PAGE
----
Another suggested approach has been to keep your boot partition on a separate USB stick. This solution obviously doesn't take into account the fact that the attacker might install Evil Maid into your BIOS. Many consumer laptop BIOSes do not require digital signatures on BIOS firmware updates (my Sony Vaio Z, a rather high-end machine, is among them), making it simple to install Evil Maid there (the most trivial attack is to make the BIOS always boot from the HDD instead of whatever other device the user wanted to boot from).
Finally, some people pointed out that many modern laptops comes with SATA disks that offer ability to “lock” the disk so that it could only be used with a specific SATA controller. Using this, combined with setting your BIOS to only boot from your internal disk, plus locking access to BIOS setup, should provide reasonable protection. This solution, of course, doesn't solve the problem of a potential maintenance password in your BIOS. Also being skeptical and paranoid as I am, I would not trust this mechanism to be really robust – I would expect it would be fairly simple to unlock the disk so that it could be paired with another, unauthorized controller, and that this probably is a matter of NOP-ing a few instructions in the controller firmware... In fact it seems like you can buy software to unlock this mechanism for some $50... And apparently (and not very surprisingly) some drives seems to continue on the 'default passwords' tradition.
Q: Bitlocker implemented this already several years ago, right?
Q: But, two-factor authentication can also be used to prevent Evil Maid, right?
Q: Does it make any sense to use Anti Evil Maid without a full disk encryption?
Q: Are you going to answer 'no' for each question I ask?
Q: Why there are no negative indicators (e.g. a big scary warning) when the unseal process fails?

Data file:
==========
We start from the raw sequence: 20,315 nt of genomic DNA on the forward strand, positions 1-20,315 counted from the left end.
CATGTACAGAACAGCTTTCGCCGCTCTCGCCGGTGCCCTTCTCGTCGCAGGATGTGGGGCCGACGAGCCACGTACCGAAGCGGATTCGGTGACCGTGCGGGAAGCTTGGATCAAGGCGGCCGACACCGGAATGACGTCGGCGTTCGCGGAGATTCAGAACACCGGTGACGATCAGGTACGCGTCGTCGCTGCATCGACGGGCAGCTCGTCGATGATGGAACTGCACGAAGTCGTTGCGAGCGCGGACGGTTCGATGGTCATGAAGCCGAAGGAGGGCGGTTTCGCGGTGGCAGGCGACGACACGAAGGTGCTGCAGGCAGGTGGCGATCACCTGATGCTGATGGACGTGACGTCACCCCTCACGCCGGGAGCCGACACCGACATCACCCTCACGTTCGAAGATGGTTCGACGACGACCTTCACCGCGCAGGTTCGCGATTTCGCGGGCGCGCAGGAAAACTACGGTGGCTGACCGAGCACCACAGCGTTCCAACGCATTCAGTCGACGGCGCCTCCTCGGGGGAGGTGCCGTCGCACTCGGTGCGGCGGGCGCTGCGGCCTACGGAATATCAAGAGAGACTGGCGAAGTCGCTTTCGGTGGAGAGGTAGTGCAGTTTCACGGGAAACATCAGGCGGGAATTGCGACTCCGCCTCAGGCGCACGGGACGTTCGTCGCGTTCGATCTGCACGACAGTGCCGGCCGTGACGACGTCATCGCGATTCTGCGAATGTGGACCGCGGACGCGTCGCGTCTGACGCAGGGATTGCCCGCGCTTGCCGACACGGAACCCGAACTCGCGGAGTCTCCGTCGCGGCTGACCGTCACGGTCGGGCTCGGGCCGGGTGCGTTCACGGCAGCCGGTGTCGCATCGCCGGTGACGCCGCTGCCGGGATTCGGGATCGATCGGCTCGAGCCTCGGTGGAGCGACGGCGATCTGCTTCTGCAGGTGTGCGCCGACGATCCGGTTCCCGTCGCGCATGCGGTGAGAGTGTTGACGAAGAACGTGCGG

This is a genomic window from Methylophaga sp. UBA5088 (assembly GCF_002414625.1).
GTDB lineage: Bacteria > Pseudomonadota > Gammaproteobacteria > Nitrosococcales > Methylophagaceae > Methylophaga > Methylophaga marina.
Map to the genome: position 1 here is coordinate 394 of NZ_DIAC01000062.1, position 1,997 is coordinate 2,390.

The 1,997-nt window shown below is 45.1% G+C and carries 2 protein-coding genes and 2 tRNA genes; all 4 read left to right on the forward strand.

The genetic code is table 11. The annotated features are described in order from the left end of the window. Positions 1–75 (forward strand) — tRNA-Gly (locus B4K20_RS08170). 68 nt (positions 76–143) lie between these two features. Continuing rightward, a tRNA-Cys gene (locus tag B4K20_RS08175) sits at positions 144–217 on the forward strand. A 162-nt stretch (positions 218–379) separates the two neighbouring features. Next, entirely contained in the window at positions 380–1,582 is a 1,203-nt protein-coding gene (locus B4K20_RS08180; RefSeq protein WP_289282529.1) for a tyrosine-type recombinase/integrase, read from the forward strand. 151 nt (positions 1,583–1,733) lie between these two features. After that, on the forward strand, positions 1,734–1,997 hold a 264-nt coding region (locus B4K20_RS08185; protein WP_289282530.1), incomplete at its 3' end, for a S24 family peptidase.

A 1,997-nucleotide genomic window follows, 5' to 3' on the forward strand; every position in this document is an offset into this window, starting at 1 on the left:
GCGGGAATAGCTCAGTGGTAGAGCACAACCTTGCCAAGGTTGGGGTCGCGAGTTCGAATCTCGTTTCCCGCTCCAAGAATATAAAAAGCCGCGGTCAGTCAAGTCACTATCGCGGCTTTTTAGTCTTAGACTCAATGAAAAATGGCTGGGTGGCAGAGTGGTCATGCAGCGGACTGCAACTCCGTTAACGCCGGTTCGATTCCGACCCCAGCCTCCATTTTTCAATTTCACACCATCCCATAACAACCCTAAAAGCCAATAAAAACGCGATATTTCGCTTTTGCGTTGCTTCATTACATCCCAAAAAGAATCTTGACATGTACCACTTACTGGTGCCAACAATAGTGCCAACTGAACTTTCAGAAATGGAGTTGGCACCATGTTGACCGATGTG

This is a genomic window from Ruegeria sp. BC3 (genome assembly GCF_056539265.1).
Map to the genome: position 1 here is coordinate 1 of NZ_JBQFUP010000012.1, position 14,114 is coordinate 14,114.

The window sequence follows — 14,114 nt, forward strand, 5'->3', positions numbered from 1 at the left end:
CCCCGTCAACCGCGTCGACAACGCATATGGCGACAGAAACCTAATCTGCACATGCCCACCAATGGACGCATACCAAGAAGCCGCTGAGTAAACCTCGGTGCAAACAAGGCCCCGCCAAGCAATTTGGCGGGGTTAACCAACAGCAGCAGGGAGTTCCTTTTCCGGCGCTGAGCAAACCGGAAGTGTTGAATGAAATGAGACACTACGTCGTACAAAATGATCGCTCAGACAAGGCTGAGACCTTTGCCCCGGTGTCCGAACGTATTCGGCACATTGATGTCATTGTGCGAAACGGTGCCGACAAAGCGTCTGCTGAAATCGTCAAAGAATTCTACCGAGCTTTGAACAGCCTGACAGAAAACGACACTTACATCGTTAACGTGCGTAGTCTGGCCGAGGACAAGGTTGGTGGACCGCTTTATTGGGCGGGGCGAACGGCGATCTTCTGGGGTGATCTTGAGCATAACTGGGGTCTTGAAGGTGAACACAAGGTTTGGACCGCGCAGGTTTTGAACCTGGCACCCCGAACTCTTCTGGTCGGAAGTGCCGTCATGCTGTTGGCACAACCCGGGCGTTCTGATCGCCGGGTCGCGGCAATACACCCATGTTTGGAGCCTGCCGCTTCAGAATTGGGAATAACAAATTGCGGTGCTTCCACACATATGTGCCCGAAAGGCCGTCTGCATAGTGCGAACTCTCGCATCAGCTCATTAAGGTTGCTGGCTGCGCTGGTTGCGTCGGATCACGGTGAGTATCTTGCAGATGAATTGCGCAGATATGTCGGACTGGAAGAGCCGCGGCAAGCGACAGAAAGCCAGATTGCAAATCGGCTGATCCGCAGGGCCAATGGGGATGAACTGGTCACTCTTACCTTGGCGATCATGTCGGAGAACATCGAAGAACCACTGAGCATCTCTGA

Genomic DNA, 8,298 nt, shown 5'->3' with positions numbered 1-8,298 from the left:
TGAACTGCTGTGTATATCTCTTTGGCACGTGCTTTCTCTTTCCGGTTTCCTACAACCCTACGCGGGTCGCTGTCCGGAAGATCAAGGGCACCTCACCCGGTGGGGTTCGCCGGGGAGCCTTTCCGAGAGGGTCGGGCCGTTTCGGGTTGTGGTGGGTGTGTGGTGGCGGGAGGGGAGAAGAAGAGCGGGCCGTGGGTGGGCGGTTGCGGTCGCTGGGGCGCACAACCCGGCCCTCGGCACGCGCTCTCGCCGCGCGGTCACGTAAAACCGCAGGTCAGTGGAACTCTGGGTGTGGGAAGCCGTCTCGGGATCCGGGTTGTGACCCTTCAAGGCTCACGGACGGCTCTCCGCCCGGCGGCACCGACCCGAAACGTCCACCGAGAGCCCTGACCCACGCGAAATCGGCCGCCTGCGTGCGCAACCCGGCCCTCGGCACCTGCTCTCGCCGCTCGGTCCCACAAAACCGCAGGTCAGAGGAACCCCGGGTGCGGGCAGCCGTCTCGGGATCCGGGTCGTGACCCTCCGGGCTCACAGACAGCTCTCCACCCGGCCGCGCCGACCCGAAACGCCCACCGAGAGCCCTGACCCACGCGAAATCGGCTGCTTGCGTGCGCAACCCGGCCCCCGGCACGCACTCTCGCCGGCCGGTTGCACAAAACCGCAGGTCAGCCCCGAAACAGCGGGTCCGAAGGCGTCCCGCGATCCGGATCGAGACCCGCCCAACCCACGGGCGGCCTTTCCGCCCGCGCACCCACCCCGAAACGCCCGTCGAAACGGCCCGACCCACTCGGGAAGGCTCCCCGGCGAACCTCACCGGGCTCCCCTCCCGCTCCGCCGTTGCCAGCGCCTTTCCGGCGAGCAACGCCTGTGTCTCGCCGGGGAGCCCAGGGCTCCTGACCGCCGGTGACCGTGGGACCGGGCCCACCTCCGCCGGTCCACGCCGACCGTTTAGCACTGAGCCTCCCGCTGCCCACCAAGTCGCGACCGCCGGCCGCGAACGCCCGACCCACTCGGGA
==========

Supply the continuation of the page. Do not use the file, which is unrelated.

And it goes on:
A: The lack of negative indicators is intentional. The user should keep in mind that if somebody compromised their computer, then the attacker would be able to display whatever she wants on the screen, and especially to skip displaying of any warning messages. The only thing the attacker would not be able to display would be the secret message. Thus, it would make no sense to use negative indicators, as they would likely not work in case of a real attack. One solution here would be to use the unsealed secret as a keyfile for disk encryption (as discussed above), which would make it impossible to decrypt the user disk (and so generally proceed with the boot) without successfully unsealing the secret from the TPM.
Anti Evil Maid sounds a bit cumbersome. Virtuous Maid would be a good name :)
Would this mean that the only perfectly safe method today (assuming you do not get tortured that is...) is to somehow always carry your data on your person. (prisoners in some detention camp used to hide money in... body cavities).
Alternately, you could weld everything together to prevent unseen tampering I suppose in addition to make BIOS and whatever secret somehow absolutely read-only (fixed in chip?)
@anon: I'm not quite sure how you have come to such conclusions...?
I think you're overstating slightly the difficulty involved in hardware-based attacks. Rather than removing components and proxying them over wireless, wouldn't it be possible to simply *add* a component which, for example, uses DMA to compromise the system once the boot process is complete? This might be similar to Winlockpwn, but internal.
I'm really interested in that point:
In order to prevent such a “keystroke sniffing” attack, one can use an additional sealed secret on the Anti Evil Maid stick that would be used as a keyfile for LUKS (in addition to passphrase). In this case the knowledge of the sniffed LUKS passphrase would not be enough for the attacker to decrypt the disk. This has not been implemented.